Back to EEG processing…
It’s the day after thanksgiving and I made my annual I don’t want to have to cook for the next week or two spread of tasty foods. I don’t do the traditional Thanksgiving foods though, I prefer Mexican dishes (since I’m Mexican). Namely I make a huge batch of tamales, since they are a bit of work I tend to make a comically large amount, think 100 or more. So while I have food to last, I need to get back to my main focus and that’s work!
Yes, I ate a lot of food. I also cooked enough for a small army, but had no one to feed. I do that on purpose though, now my fridge is stocked with things I can just warm and eat without having to do anything special. It’s a nice way to save time even though I spent two days making it all. Unfortunately it’s a lot of work up front so now I’m feeling worn out even though I’ve got to get some of my project done.
For those just joining me, this is awkward, I’ve spent most of this post talking food, but I did an experiment! This experiment came with a years worth of funding and in return I would do the experiment, analysis, and publish the results. I’m working on all of that now, but I’m on a deadline and due to COVID the experiment got pushed way, WAY back.
We had just started it when COVID hit, so what would that be, like May? June? I don’t even know anymore, time is useless. The point is that I needed a lot of time to do the analysis, which was due at the beginning of December. Well I just finished collecting the data, as in just a few weeks ago so instead of months, I get weeks to clean the data, perform the analysis, and interpret the results.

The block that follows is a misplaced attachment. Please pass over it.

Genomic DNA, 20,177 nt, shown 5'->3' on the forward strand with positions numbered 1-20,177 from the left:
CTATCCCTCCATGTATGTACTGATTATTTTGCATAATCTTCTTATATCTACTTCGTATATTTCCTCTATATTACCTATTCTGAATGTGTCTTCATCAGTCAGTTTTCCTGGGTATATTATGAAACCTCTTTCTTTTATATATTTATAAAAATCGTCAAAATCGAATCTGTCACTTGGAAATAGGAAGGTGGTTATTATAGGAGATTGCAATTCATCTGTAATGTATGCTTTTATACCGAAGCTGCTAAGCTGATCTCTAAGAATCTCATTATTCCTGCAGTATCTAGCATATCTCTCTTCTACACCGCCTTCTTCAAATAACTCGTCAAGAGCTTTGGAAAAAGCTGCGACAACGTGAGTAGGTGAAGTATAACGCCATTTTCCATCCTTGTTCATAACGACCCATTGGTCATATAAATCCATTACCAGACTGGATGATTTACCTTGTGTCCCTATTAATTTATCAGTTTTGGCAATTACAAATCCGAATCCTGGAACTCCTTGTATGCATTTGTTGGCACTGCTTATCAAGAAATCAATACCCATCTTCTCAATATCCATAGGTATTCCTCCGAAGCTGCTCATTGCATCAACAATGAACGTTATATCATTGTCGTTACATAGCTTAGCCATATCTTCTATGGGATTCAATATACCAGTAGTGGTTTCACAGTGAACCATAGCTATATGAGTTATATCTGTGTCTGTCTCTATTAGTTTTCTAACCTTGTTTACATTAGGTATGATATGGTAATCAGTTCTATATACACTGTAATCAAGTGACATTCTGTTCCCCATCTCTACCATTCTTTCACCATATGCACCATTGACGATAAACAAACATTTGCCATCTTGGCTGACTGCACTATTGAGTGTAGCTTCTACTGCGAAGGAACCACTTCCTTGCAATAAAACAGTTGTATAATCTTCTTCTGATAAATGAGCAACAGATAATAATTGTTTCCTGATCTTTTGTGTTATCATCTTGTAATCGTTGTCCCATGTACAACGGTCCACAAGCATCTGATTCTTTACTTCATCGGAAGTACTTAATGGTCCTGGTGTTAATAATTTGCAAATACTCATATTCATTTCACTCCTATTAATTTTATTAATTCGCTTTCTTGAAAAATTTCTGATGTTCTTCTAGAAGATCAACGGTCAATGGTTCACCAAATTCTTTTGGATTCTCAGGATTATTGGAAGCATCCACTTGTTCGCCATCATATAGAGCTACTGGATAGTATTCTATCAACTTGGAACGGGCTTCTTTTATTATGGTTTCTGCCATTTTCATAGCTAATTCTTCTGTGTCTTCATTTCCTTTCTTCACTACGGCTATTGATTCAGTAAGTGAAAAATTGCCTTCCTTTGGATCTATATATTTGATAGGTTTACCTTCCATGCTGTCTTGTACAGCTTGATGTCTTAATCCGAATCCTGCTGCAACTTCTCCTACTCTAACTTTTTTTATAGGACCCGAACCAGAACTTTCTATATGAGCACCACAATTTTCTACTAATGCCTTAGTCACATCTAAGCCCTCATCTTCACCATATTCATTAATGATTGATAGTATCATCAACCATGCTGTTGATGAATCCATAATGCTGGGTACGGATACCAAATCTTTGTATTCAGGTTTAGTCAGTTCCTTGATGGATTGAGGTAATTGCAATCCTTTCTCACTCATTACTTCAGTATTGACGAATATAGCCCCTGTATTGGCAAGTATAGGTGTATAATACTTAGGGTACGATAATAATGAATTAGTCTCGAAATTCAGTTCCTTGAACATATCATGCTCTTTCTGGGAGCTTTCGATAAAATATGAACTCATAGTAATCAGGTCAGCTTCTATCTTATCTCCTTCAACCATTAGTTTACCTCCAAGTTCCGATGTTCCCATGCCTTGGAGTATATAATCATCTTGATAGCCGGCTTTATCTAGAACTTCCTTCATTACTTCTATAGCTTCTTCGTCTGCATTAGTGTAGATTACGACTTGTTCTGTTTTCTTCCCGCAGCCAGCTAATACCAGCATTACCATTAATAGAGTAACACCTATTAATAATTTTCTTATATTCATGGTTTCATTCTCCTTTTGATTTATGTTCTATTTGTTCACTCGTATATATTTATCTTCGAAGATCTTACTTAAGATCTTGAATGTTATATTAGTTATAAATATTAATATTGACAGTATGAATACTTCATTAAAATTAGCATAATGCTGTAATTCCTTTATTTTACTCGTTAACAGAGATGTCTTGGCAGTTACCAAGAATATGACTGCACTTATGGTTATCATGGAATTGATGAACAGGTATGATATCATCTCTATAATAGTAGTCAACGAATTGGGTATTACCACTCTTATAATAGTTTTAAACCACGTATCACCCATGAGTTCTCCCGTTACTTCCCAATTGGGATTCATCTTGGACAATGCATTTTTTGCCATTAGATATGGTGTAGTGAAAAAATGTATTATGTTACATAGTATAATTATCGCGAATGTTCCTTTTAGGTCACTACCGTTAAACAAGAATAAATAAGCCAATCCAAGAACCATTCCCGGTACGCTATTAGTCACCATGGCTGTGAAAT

I’ve been making a lot of progress, so that isn’t a problem. I’ve got a good amount of the work done so now I’m focusing on getting things organized. There is one thing stressing me out though, I need to do a functional connectivity analysis and I’ve never actually done one before.
Here’s a quick rundown of what I have left. The data is ready to be looked at so now I need to use granger causality to determine the flow of data from one part of the brain to another. What’s granger causality? Well in short, you give it two strings of data taken at the same time so in my case, two EEG electrodes from the times I’m interested in. If using the second set of data helps predict the first set of data BETTER than the first dataset, we say that that the second sensor influenced the first (causality isn’t a good descriptor for the technique even though that’s what we call it).
Basically it helps us estimate the flow of information in the brain, we can look at the flow in both directions IE sensor 1 —> sensor 2 and sensor 2 —-> sensor 1 to see which way (if any) information is flowing. Say we gave the algorithm two copies of sensor 1, well since the second set of data (sensor 1 copy) doesn’t predict it BETTER than sensor 1 alone, we say there is no influence.
That short example is why this works and why we don’t have to worry about neighboring sensors recording the same data from a bridge or some other error. Since I used a word, I should define a bridge. A sensor bridge just means we put too much of the conductive gel on the sensor. We use a large gauge blunt tipped needle to add gel between the scalp and the sensor, we don’t stab so no breaking skin! Since the sensors are so close together, if we put too much gel, the gel can bridge the gap between sensors so they will “share” information with each other. In essence, now the two sensors are copies of one another, not exactly, but close enough that there are problems for us if we don’t notice it after the experiment.
All this to say, I have less than a week to get the analysis done, done right, and get some conclusions drawn. Most of the time when I’m doing research, it isn’t this stressful. There are cases like this for example where I’m up against a deadline and my PI NEEDS me to get it done by that time no matter how many problems we’ve run into.
Back to work I go!